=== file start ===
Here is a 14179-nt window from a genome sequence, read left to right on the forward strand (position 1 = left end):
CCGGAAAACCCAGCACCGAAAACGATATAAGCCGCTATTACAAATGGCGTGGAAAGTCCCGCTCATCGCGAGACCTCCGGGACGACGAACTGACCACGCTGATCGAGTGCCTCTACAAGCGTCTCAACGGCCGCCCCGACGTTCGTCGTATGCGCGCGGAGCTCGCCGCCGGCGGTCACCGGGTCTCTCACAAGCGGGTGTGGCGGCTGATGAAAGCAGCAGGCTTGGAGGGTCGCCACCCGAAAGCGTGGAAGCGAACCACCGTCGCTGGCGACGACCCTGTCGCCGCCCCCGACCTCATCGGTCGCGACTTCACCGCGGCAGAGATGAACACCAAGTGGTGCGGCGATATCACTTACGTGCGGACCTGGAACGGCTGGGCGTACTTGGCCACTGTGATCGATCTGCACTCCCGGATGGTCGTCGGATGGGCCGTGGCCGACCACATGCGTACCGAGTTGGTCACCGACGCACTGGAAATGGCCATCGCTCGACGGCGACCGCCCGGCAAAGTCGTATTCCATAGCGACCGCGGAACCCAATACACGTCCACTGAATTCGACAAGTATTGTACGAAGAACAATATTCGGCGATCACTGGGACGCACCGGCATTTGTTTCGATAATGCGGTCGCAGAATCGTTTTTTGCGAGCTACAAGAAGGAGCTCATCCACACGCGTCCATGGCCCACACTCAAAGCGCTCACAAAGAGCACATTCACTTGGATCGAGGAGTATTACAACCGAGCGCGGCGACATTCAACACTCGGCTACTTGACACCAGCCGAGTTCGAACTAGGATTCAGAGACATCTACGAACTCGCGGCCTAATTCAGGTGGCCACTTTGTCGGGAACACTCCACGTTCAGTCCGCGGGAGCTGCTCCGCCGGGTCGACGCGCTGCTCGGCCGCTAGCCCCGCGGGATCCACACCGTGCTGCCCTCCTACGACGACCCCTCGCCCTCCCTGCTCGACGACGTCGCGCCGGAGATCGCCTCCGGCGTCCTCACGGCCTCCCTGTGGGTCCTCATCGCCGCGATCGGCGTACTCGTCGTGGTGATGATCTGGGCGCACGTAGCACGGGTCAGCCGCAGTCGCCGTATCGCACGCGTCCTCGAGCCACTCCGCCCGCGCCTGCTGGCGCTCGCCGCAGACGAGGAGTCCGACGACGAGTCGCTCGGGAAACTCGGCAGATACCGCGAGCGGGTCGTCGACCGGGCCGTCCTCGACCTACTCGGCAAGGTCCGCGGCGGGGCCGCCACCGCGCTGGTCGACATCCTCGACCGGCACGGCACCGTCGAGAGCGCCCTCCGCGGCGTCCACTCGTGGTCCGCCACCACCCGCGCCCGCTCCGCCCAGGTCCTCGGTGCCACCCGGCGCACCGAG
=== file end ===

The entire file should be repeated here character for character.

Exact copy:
Here is a 14179-nt window from a genome sequence, read left to right on the forward strand (position 1 = left end):
CCGGAAAACCCAGCACCGAAAACGATATAAGCCGCTATTACAAATGGCGTGGAAAGTCCCGCTCATCGCGAGACCTCCGGGACGACGAACTGACCACGCTGATCGAGTGCCTCTACAAGCGTCTCAACGGCCGCCCCGACGTTCGTCGTATGCGCGCGGAGCTCGCCGCCGGCGGTCACCGGGTCTCTCACAAGCGGGTGTGGCGGCTGATGAAAGCAGCAGGCTTGGAGGGTCGCCACCCGAAAGCGTGGAAGCGAACCACCGTCGCTGGCGACGACCCTGTCGCCGCCCCCGACCTCATCGGTCGCGACTTCACCGCGGCAGAGATGAACACCAAGTGGTGCGGCGATATCACTTACGTGCGGACCTGGAACGGCTGGGCGTACTTGGCCACTGTGATCGATCTGCACTCCCGGATGGTCGTCGGATGGGCCGTGGCCGACCACATGCGTACCGAGTTGGTCACCGACGCACTGGAAATGGCCATCGCTCGACGGCGACCGCCCGGCAAAGTCGTATTCCATAGCGACCGCGGAACCCAATACACGTCCACTGAATTCGACAAGTATTGTACGAAGAACAATATTCGGCGATCACTGGGACGCACCGGCATTTGTTTCGATAATGCGGTCGCAGAATCGTTTTTTGCGAGCTACAAGAAGGAGCTCATCCACACGCGTCCATGGCCCACACTCAAAGCGCTCACAAAGAGCACATTCACTTGGATCGAGGAGTATTACAACCGAGCGCGGCGACATTCAACACTCGGCTACTTGACACCAGCCGAGTTCGAACTAGGATTCAGAGACATCTACGAACTCGCGGCCTAATTCAGGTGGCCACTTTGTCGGGAACACTCCACGTTCAGTCCGCGGGAGCTGCTCCGCCGGGTCGACGCGCTGCTCGGCCGCTAGCCCCGCGGGATCCACACCGTGCTGCCCTCCTACGACGACCCCTCGCCCTCCCTGCTCGACGACGTCGCGCCGGAGATCGCCTCCGGCGTCCTCACGGCCTCCCTGTGGGTCCTCATCGCCGCGATCGGCGTACTCGTCGTGGTGATGATCTGGGCGCACGTAGCACGGGTCAGCCGCAGTCGCCGTATCGCACGCGTCCTCGAGCCACTCCGCCCGCGCCTGCTGGCGCTCGCCGCAGACGAGGAGTCCGACGACGAGTCGCTCGGGAAACTCGGCAGATACCGCGAGCGGGTCGTCGACCGGGCCGTCCTCGACCTACTCGGCAAGGTCCGCGGCGGGGCCGCCACCGCGCTGGTCGACATCCTCGACCGGCACGGCACCGTCGAGAGCGCCCTCCGCGGCGTCCACTCGTGGTCCGCCACCACCCGCGCCCGCTCCGCCCAGGTCCTCGGTGCCACCCGGCGCACCGAG